At Roker Park, Durban inherited a struggling squad and relegation was avoided in the final match of the season 1981–82. He attempted to build a youthful team that would mature, introducing Ally McCoist, Nick Pickering, Barry Venison, and Colin West into the first team. However, he was hampered by a severe restriction of transfer funds. The following two seasons glimpsed promise of better things, but an FA Cup loss hastened boardroom discontent, and he was dismissed in March 1984. After leaving Sunderland he managed Willington in the Northern League for a short spell. Six months after leaving Sunderland, he joined Cardiff City, but his two-year spell in charge at Ninian Park turned into a disaster as they suffered consecutive relegations, falling from the Second Division to Fourth Division, and Durban was replaced by Frank Burrows.
Several years later, Durban returned to Sunderland to become Chief Scout under Peter Reid. He then briefly returned to Stoke as caretaker for five games at the end of the 1997–98 season but was unable to prevent Stoke falling into the third tier. In Summer 2010, he commenced part-time work as a regional scout for Championship side Norwich City.
A book written by David Snowdon about Durban's career was published in 2018 titled: Give Us Tomorrow Now: Alan Durban's Mission Impossible, mainly detailing his time at Sunderland.
|Club||Season||League||FA Cup||League Cup||Other[A]||Total|
|Cardiff City||1959–60||Second Division||5||0||0||0||0||0||0||0||5||0|
|Derby County||1963–64||Second Division||34||9||0||0||1||2||0||0||35||11|
|Shrewsbury Town||1973–74||Third Division||35||9||2||0||0||0||0||0||37||9|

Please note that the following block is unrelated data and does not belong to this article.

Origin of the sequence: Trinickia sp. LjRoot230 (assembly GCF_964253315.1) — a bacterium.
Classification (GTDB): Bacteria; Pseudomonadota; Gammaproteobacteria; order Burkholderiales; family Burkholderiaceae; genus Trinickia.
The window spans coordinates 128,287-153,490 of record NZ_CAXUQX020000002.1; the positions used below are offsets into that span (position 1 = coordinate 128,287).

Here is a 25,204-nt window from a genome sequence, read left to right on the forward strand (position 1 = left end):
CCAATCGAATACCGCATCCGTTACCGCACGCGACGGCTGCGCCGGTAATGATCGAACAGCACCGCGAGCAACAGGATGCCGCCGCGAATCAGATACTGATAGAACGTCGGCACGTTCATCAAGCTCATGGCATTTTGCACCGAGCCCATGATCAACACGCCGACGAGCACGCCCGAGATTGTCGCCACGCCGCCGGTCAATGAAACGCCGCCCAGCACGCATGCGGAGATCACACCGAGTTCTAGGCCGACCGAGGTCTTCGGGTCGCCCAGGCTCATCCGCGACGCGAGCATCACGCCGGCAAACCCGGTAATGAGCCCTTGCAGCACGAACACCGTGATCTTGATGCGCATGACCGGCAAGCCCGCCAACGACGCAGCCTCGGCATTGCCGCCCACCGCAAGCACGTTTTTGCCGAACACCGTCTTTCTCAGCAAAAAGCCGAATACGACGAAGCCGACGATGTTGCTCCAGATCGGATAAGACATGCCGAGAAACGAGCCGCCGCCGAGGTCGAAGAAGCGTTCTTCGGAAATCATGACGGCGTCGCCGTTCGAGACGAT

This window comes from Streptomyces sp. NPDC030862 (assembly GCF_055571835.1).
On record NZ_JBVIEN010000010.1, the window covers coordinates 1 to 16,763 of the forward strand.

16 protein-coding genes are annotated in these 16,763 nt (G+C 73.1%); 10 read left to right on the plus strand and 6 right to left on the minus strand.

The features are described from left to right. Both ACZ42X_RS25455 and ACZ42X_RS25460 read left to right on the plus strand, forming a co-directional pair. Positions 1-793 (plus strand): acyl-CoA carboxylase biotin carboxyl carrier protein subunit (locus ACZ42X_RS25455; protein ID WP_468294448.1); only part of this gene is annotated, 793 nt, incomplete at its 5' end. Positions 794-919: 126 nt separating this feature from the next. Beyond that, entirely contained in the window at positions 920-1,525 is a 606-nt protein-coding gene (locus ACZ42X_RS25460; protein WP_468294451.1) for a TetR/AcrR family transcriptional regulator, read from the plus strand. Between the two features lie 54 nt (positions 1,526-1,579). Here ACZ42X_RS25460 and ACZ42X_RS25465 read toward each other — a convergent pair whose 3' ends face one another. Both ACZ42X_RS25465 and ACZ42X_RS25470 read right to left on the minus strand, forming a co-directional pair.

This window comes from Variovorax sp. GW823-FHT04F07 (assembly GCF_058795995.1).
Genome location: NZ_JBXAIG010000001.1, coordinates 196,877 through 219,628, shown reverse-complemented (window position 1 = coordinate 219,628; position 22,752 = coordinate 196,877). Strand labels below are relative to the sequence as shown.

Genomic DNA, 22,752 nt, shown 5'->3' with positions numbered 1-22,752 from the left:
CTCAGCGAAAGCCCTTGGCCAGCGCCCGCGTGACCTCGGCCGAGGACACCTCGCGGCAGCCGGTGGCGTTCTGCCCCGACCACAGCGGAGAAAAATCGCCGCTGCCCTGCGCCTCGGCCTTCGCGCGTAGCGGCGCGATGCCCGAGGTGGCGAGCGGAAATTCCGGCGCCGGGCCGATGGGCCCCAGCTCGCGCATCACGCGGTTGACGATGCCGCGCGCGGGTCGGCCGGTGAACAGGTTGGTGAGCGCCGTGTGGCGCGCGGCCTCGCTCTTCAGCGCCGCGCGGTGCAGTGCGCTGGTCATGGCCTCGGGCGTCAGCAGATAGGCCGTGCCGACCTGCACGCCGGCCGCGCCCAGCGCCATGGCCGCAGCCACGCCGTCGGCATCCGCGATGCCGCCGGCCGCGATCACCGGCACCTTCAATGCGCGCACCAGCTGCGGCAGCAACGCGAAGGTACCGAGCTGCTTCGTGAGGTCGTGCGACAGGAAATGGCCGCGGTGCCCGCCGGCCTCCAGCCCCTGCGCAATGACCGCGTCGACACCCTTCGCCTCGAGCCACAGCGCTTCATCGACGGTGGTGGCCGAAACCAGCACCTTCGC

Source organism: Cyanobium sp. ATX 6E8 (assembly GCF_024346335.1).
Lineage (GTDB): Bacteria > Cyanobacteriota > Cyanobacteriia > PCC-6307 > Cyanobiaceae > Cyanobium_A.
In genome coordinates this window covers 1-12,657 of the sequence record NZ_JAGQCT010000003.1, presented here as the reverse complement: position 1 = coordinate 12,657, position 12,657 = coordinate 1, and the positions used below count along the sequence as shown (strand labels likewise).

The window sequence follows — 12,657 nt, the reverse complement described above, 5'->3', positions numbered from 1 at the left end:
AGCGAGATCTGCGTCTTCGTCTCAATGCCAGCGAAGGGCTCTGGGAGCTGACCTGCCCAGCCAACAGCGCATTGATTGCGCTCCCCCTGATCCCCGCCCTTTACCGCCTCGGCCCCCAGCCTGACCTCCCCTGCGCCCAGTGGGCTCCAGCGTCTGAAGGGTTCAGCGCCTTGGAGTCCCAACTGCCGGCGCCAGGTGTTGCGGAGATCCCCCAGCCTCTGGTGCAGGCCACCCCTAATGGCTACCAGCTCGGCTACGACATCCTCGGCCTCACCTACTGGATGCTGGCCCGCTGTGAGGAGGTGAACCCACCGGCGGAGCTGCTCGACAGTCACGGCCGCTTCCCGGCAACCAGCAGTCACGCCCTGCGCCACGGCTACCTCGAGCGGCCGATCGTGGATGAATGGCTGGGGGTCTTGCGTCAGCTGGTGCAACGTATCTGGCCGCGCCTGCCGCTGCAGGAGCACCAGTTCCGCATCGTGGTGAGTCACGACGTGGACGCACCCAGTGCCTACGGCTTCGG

|Shrewsbury Town||1 February 1974||13 February 1978||187||78||48||61||41.7|
|Stoke City||13 February 1978||1 June 1981||143||53||48||42||37.1|
|Sunderland||1 June 1981||2 March 1984||115||31||35||49||27.0|
|Cardiff City||23 September 1984||28 April 1986||87||22||17||48||25.3|
|Stoke City||8 April 1998||13 May 1998||5||2||0||3||40.0|
As a playerEdit
- Football League First Division champions: 1971–72
- Football League Second Division champions: 1968–69
As a managerEdit
- Matthews, Tony (1994). The Encyclopaedia of Stoke City. Lion Press. ISBN 0-9524151-0-0.
- "Alan Durban". sportingheroes.net. Retrieved 18 July 2009.
- "Alan Durban - Wales international". sportingheroes.net. Retrieved 18 July 2009.
- Vincent, Gareth. "The Alan Durban story: From Brian Clough to Sir Stanley Matthews to Pele and James Bond". BBC Sport. Retrieved 20 May 2020.
- David Snowdon, Give Us Tomorrow Now: Alan Durban's Mission Impossible (2018)
- "Legends sign-up for Potters Premier League revolution". thisisstaffordshire.co.uk. Retrieved 18 July 2011.
- "Denis Smith and Alan Durban to assist Stoke's academy". BBC Sport. 13 July 2011. Retrieved 18 July 2011.
- "Give Us Tomorrow Now: How Alan Durban strove to satisfy Sunderland fans & an impatient boardroom". Roker Report. Retrieved 20 May 2020.
- Alan Durban at the English National Football Archive (subscription required)
- Alan Durban at National-Football-Teams.com
- "Alan Durban". Soccerbase. Retrieved 2 July 2016.